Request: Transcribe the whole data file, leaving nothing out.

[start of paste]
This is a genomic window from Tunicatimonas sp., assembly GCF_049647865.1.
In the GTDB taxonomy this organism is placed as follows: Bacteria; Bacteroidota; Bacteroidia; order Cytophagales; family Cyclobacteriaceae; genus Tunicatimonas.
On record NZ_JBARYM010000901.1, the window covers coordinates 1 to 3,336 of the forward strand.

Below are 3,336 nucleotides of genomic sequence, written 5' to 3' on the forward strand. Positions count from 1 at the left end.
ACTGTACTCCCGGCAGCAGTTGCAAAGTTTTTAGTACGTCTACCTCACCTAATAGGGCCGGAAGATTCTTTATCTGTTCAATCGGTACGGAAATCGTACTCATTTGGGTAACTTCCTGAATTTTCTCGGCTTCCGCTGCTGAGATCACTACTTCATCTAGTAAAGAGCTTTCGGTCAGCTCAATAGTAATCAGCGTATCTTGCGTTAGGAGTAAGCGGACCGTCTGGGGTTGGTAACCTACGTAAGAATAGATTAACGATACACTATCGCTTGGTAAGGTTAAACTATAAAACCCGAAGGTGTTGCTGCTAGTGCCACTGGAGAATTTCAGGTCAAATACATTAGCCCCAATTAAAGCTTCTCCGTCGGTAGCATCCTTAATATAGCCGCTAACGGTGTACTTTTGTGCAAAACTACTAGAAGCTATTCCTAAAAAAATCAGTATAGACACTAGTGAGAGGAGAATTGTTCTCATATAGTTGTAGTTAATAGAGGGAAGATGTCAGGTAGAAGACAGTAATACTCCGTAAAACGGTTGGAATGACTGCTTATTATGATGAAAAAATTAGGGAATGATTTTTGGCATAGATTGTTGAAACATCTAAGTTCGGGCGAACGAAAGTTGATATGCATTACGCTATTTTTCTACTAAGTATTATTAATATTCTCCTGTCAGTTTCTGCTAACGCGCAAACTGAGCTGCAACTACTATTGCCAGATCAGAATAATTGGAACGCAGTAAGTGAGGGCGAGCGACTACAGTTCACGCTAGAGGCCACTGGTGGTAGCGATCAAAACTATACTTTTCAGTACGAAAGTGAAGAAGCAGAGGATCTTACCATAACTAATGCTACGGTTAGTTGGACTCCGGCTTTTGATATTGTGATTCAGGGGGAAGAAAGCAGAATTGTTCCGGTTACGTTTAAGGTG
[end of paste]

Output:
This is a genomic window from Tunicatimonas sp., assembly GCF_049647865.1.
In the GTDB taxonomy this organism is placed as follows: Bacteria; Bacteroidota; Bacteroidia; order Cytophagales; family Cyclobacteriaceae; genus Tunicatimonas.
On record NZ_JBARYM010000901.1, the window covers coordinates 1 to 3,336 of the forward strand.

Below are 3,336 nucleotides of genomic sequence, written 5' to 3' on the forward strand. Positions count from 1 at the left end.
ACTGTACTCCCGGCAGCAGTTGCAAAGTTTTTAGTACGTCTACCTCACCTAATAGGGCCGGAAGATTCTTTATCTGTTCAATCGGTACGGAAATCGTACTCATTTGGGTAACTTCCTGAATTTTCTCGGCTTCCGCTGCTGAGATCACTACTTCATCTAGTAAAGAGCTTTCGGTCAGCTCAATAGTAATCAGCGTATCTTGCGTTAGGAGTAAGCGGACCGTCTGGGGTTGGTAACCTACGTAAGAATAGATTAACGATACACTATCGCTTGGTAAGGTTAAACTATAAAACCCGAAGGTGTTGCTGCTAGTGCCACTGGAGAATTTCAGGTCAAATACATTAGCCCCAATTAAAGCTTCTCCGTCGGTAGCATCCTTAATATAGCCGCTAACGGTGTACTTTTGTGCAAAACTACTAGAAGCTATTCCTAAAAAAATCAGTATAGACACTAGTGAGAGGAGAATTGTTCTCATATAGTTGTAGTTAATAGAGGGAAGATGTCAGGTAGAAGACAGTAATACTCCGTAAAACGGTTGGAATGACTGCTTATTATGATGAAAAAATTAGGGAATGATTTTTGGCATAGATTGTTGAAACATCTAAGTTCGGGCGAACGAAAGTTGATATGCATTACGCTATTTTTCTACTAAGTATTATTAATATTCTCCTGTCAGTTTCTGCTAACGCGCAAACTGAGCTGCAACTACTATTGCCAGATCAGAATAATTGGAACGCAGTAAGTGAGGGCGAGCGACTACAGTTCACGCTAGAGGCCACTGGTGGTAGCGATCAAAACTATACTTTTCAGTACGAAAGTGAAGAAGCAGAGGATCTTACCATAACTAATGCTACGGTTAGTTGGACTCCGGCTTTTGATATTGTGATTCAGGGGGAAGAAAGCAGAATTGTTCCGGTTACGTTTAAGGTG